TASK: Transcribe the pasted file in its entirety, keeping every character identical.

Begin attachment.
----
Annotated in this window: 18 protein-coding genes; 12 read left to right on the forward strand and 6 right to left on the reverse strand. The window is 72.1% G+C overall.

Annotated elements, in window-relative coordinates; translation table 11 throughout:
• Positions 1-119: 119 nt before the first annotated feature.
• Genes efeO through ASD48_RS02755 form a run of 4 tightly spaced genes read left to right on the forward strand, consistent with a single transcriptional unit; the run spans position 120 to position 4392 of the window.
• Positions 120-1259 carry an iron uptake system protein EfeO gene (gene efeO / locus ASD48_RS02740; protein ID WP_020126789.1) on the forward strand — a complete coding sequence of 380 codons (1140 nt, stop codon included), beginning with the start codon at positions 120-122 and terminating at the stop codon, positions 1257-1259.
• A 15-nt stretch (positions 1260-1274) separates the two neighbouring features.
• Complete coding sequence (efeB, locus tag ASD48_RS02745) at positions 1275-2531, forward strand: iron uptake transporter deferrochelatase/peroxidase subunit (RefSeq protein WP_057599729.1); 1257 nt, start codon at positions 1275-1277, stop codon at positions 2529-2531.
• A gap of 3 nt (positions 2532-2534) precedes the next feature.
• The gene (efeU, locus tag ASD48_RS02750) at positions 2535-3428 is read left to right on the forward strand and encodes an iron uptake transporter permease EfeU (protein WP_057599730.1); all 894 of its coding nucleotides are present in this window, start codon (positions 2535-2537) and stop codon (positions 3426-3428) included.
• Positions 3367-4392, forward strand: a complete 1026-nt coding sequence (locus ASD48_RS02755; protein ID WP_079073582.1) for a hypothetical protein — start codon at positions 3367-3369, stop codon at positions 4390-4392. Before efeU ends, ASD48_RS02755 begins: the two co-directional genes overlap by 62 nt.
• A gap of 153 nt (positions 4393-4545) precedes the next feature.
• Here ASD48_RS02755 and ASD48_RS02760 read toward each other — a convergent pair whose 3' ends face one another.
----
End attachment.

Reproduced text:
Annotated in this window: 18 protein-coding genes; 12 read left to right on the forward strand and 6 right to left on the reverse strand. The window is 72.1% G+C overall.

Annotated elements, in window-relative coordinates; translation table 11 throughout:
• Positions 1-119: 119 nt before the first annotated feature.
• Genes efeO through ASD48_RS02755 form a run of 4 tightly spaced genes read left to right on the forward strand, consistent with a single transcriptional unit; the run spans position 120 to position 4392 of the window.
• Positions 120-1259 carry an iron uptake system protein EfeO gene (gene efeO / locus ASD48_RS02740; protein ID WP_020126789.1) on the forward strand — a complete coding sequence of 380 codons (1140 nt, stop codon included), beginning with the start codon at positions 120-122 and terminating at the stop codon, positions 1257-1259.
• A 15-nt stretch (positions 1260-1274) separates the two neighbouring features.
• Complete coding sequence (efeB, locus tag ASD48_RS02745) at positions 1275-2531, forward strand: iron uptake transporter deferrochelatase/peroxidase subunit (RefSeq protein WP_057599729.1); 1257 nt, start codon at positions 1275-1277, stop codon at positions 2529-2531.
• A gap of 3 nt (positions 2532-2534) precedes the next feature.
• The gene (efeU, locus tag ASD48_RS02750) at positions 2535-3428 is read left to right on the forward strand and encodes an iron uptake transporter permease EfeU (protein WP_057599730.1); all 894 of its coding nucleotides are present in this window, start codon (positions 2535-2537) and stop codon (positions 3426-3428) included.
• Positions 3367-4392, forward strand: a complete 1026-nt coding sequence (locus ASD48_RS02755; protein ID WP_079073582.1) for a hypothetical protein — start codon at positions 3367-3369, stop codon at positions 4390-4392. Before efeU ends, ASD48_RS02755 begins: the two co-directional genes overlap by 62 nt.
• A gap of 153 nt (positions 4393-4545) precedes the next feature.
• Here ASD48_RS02755 and ASD48_RS02760 read toward each other — a convergent pair whose 3' ends face one another.